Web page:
The labor market is showing a loss of strength, with the first increase in unemployment in nine months in Canada.
Stable at 5% for five months, the unemployment rate rose slightly last month, to 5.2%, reported Friday Statistics Canada. This remains lower than the rate for the last month of May before the COVID-19 pandemic (5.4% in May 2019) and miles from the peak which was then to be reached, precisely, in May 2020 (14.1%). This is the first increase since the slight rebound last August (from 4.9% to 5.3%).
The slight increase in the unemployment rate in Canada reflects a modest decline in the number of jobs (-0.1%), particularly among the youngest, aged 15 to 24 (-2.8%), as well as in the total number of hours worked (-0.4%). But it is also explained by the strong demographic growth during the month (+83,000), explains Statistics Canada. In the last year, the population aged 15 and over grew by 660,000 people in Canada (+2.1%), thanks in particular to the rebound in immigration, and the labor market gained 365,000 jobs ( +1.8%), including 325,000 only between September and January.
The employment rate for young people aged 15 to 24 was significantly lower last month (57.6%) than a year earlier (59.6%), but comparable to the pre-pandemic average from 2017 to 2019 (58. 2%). The summer job season seems to be off to a particularly bad start, with the employment rate for students aged 20-24 a mere 63.8% in May, down from 69.5% a year earlier and 67.7% in May 2019.
Slight drop in unemployment in Quebec
In Quebec, the situation generally changed little for a fourth month in a row, apart from a very modest drop in the population looking for work. This translated into an equally modest drop in the unemployment rate last month, from 4.1% to 4%. It is therefore just above the record low of 3.9% reached in November and January.
The creation of 19,000 jobs last month allowed the greater Montreal area to reach this unemployment rate of 3.9% (-0.7 percentage points) for the first time since comparable data have been published, either since 2006, notes Statistics Canada. It thus compares favorably with the metropolitan areas of Toronto (6.5%) and Vancouver (4.9%).
Growth in the 12-month average hourly wage in Canada in May exceeded (+5.1%) the increase revealed by the most recent measure of the consumer price index, taken in April, which reported annual inflation of 4.4%. Quebec workers benefited from a gap almost as favorable, with an average wage increase of 5.4% in May compared to inflation of 4.8% in April.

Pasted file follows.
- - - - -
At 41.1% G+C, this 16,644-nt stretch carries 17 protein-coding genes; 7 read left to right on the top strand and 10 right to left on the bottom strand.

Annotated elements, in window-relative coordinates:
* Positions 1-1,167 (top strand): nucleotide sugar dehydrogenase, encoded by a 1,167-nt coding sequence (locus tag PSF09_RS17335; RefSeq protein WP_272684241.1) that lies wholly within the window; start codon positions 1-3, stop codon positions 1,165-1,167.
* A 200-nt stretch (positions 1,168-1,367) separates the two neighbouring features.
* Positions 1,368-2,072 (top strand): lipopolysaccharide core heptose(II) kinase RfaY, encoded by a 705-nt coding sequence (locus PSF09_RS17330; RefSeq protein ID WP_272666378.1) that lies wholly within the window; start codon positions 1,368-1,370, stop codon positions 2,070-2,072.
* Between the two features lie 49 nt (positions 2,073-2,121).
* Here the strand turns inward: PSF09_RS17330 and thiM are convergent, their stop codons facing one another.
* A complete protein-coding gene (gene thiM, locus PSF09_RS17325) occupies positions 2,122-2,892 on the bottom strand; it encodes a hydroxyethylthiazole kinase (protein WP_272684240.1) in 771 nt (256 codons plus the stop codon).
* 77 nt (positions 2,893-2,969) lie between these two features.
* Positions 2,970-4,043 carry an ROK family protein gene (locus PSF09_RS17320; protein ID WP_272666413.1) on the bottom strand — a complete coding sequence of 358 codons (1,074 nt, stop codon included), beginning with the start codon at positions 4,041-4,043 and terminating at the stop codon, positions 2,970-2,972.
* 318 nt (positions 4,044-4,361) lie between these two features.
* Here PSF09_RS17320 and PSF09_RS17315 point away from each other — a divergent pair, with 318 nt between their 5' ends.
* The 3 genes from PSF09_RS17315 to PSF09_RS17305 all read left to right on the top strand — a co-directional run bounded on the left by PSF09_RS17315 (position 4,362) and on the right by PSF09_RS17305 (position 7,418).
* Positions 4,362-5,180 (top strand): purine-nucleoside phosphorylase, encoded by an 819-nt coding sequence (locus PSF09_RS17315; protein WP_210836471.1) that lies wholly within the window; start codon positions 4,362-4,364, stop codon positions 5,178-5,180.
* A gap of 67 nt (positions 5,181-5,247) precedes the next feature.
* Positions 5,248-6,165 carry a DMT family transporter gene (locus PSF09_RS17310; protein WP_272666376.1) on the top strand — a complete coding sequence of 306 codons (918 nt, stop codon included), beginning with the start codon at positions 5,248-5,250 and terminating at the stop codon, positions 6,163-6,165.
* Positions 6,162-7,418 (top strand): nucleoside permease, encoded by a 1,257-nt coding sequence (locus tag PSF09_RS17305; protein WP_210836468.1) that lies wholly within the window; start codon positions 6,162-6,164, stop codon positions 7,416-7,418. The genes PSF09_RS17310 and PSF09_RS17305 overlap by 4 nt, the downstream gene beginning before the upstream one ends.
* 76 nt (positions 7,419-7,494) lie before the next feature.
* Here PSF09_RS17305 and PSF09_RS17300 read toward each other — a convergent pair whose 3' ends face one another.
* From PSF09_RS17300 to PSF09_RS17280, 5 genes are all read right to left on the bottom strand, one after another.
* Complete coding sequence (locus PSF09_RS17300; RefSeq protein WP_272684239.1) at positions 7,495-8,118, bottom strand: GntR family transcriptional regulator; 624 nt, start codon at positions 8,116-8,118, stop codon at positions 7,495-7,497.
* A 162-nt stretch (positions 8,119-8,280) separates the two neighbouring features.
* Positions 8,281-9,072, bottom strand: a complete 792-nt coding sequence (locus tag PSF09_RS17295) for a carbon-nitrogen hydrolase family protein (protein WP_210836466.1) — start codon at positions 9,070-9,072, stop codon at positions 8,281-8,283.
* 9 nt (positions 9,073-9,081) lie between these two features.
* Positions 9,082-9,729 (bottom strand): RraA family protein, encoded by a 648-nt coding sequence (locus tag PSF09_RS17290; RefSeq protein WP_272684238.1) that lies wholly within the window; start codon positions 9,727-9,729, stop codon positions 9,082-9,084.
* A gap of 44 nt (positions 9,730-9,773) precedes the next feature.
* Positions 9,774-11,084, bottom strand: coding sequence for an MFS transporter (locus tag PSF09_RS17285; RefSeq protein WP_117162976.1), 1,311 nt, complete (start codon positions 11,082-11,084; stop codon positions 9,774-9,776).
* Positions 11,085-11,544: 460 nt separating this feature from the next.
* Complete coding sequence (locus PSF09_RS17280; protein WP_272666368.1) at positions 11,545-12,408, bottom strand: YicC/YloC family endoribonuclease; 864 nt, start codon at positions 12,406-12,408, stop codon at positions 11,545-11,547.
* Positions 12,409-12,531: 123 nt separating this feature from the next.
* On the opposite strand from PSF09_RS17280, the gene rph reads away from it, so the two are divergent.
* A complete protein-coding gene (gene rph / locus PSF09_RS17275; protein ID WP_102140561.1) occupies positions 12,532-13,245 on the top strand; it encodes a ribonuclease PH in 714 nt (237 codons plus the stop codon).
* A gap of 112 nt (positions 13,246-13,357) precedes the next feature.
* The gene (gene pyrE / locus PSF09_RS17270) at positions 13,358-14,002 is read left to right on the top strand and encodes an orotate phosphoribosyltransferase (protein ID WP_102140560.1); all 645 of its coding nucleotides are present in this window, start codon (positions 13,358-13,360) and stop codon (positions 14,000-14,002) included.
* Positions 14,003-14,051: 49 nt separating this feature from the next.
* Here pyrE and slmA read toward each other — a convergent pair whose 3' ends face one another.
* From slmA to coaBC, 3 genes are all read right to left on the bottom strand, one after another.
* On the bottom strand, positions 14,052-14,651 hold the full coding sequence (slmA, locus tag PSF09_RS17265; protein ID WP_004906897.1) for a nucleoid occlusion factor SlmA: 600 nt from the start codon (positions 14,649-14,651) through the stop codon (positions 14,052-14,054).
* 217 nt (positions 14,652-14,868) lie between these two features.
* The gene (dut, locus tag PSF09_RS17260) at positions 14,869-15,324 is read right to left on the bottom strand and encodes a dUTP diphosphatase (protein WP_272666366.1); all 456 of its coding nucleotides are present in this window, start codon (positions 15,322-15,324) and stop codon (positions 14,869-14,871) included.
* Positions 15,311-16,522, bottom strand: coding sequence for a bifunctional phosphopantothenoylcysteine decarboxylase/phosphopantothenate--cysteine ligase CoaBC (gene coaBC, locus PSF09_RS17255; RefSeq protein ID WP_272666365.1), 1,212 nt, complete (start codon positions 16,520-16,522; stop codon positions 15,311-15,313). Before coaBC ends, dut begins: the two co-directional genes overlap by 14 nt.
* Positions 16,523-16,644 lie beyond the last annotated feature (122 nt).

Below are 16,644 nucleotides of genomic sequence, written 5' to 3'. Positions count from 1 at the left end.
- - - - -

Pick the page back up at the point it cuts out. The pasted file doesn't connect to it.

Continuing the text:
“This wage growth can be explained by pressures between labor supply and demand, but not exclusively,” the Institut du Québec said on Friday in a brief analysis. In fact, it probably also reflects a shift of Quebec workers to sectors where wages are higher.
What will the Bank of Canada do?
This announcement of a slowdown in employment in Canada comes just days after the central bank deemed it necessary to resume raising its interest rates, fearing that the too strong economy would prevent it from bring inflation back to its target of 2%.
It’s still too early to predict whether the Bank of Canada will do it again with a rate hike at its next policy meeting on July 12, Royal Bank economist Nathan Janzen said in a brief analysis on Friday. In the meantime, she will be able to see other monthly statistics on employment and inflation, as well as the results of a survey conducted among businesses.
Faced with soaring inflation, the Bank of Canada raised its main monetary intervention tool from 0.25% to 4.5% between March 2022 and last January, before pausing. This pause ended on Wednesday with a further increase of 0.25 percentage point in its key rate, which took it to 4.75%.
“The job market finally lost steam in May, and we believe this is just the beginning, as the economy slides into recession,” predicted Michael Davenport, economist for the analyst firm Oxford Economics. But if signs of a much deeper economic slowdown don’t show in the coming weeks, the Bank of Canada will hike rates again in July, and possibly more times, he says.
The job market finally lost steam in May, and we believe this is just the beginning as the economy slides into recession
The latest data from Statistics Canada “confirms that the Quebec economy has lost its momentum since the beginning of the year,” observed Hélène Bégin, economist at Desjardins Group. “That said, the labor market remains overheated and wage growth remains sustained. »
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